New homage to Wells

WOKING is to have an annual HG Wells Day which will be marked on the anniversary of the author’s birth on 21 September.

After the success of last year’s Wells in Woking celebrations marking the 150th anniversary of his birth, the Wells in Woking association decided to keep the legacy alive. Each  year a different aspect of the author’s many-faceted life will be  the theme  for  the day.

This year’s event will highlight his contribution to science. The focus will be on young people, specifically students of physics and maths.

HG Wells Day, which will be chaired by Lorraine Ansell, was launched recently at The Lightbox, which was attendedby Paul Allen,  Chairman of the HG Wells Society.

Wells in Woking founder member Tony Kremer said: “Our objective is to make sure that Wells does not slip back into oblivion here in Woking. Last year was a year of fun, talking and walking and generally a cultural year.

“This year we are turning our attention to his more serious contribution to scientific thinking and education, indeed to communicating effectively to ordinary people – the Brian Cox of his time.”

Tony pointed out that notion of time travel barely existed before Wells’ short story The Chronic Argonauts, followed soon after his novel The Time Machine.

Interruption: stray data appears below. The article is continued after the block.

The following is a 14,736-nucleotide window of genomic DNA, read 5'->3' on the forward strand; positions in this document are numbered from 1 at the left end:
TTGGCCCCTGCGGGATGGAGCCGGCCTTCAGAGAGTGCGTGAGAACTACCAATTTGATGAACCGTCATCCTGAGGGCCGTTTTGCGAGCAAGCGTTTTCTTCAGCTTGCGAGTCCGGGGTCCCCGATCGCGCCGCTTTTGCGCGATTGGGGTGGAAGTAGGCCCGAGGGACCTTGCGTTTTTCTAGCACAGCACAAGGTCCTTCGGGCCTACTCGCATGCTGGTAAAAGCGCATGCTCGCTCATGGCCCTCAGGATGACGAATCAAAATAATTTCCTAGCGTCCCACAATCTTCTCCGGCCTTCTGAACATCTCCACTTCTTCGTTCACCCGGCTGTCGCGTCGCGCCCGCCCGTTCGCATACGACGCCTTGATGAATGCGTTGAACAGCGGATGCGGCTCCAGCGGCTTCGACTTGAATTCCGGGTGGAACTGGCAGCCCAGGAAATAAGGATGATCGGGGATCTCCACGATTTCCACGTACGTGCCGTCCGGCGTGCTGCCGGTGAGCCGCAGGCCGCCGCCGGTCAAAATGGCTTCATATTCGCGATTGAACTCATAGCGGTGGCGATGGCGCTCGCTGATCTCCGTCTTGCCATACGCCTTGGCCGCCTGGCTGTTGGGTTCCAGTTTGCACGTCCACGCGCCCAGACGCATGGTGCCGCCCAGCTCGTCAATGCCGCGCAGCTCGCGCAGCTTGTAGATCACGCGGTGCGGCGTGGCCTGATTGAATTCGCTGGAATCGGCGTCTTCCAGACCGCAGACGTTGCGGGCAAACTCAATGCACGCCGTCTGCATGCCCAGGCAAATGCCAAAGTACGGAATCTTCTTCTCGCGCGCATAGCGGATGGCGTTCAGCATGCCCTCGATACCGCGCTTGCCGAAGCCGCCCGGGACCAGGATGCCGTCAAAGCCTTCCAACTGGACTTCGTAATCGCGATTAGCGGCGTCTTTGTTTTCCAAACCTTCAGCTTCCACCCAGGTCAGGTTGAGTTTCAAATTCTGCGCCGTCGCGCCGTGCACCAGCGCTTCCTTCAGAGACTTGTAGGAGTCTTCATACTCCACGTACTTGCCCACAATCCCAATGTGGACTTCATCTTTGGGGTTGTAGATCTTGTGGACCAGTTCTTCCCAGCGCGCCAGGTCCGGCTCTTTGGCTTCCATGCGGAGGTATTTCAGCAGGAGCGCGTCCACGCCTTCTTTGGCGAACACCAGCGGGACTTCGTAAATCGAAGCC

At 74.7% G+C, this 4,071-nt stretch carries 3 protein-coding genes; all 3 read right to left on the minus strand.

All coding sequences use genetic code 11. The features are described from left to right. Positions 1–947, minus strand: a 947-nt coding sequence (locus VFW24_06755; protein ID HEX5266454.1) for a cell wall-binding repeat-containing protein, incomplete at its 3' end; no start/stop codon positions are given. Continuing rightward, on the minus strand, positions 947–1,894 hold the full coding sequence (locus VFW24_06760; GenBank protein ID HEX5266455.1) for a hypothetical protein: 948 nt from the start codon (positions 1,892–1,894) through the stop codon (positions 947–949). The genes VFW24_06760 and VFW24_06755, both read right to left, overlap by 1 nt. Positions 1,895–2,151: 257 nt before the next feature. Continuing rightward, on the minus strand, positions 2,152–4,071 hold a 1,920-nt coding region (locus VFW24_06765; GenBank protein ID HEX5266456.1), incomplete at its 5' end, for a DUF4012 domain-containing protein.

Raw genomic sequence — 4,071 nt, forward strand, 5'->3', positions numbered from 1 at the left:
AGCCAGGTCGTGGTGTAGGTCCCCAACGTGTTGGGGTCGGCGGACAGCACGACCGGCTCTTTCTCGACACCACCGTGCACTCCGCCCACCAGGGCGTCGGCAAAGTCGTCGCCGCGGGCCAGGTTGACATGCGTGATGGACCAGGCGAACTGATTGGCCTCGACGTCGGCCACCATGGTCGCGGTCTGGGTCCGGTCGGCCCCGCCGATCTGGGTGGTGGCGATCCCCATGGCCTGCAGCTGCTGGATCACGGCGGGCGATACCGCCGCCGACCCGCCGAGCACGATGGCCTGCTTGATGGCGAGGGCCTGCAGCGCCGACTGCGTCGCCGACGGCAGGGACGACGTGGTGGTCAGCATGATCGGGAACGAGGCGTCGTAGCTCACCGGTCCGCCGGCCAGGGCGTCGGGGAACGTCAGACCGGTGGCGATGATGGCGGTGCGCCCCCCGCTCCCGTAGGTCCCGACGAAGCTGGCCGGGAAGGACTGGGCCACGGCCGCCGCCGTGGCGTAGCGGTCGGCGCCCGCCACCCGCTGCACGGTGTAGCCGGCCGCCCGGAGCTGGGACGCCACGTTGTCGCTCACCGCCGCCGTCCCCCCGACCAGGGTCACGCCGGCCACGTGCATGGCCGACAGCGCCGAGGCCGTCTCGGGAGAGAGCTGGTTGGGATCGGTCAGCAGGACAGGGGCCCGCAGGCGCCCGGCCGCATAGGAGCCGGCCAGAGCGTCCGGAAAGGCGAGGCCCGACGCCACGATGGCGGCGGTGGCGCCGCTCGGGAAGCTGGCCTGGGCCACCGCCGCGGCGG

The first HG Wells Day will include time as a dimension, which will be explored by  Woking College students, led by Chris Bore of Kingston University and  Matt Klein, joint head of physics at Woking College.

The Woking Community Play Association will perform street theatre around the Martian statue. There will also be talks and discussions with the sculptors of The Martian and that of Wells that is at The Lightbox.

Tony said that the association would like to make Woking the natural home of science fiction in the UK.

The centrepiece events in September will take place at the WWF’s Living Planet Centre on Brewery Road. There will be a lunchtime session aimed at A-level physics and maths students at Woking College, led by Dr Bore and their teacher Matt Klein. In mid-afternoon it will be the turn of students from Woking High School, led by  Sheila Kanani from the Royal Astronomic Society.

In the evening there will be a chat show featuring people who transform wildly challenging sci-fi ideas into tangible form – sculptors and radio producers

There will be sci-fi films that week at The Ambassadors cinemas in the town centre,  Wells-related walks and a Game Jam.

Diabetes UK will benefit from the event. The forerunner of the charity was set up by Wells, who had diabetes.

For further information about getting involved, email Lorraine Ansell at

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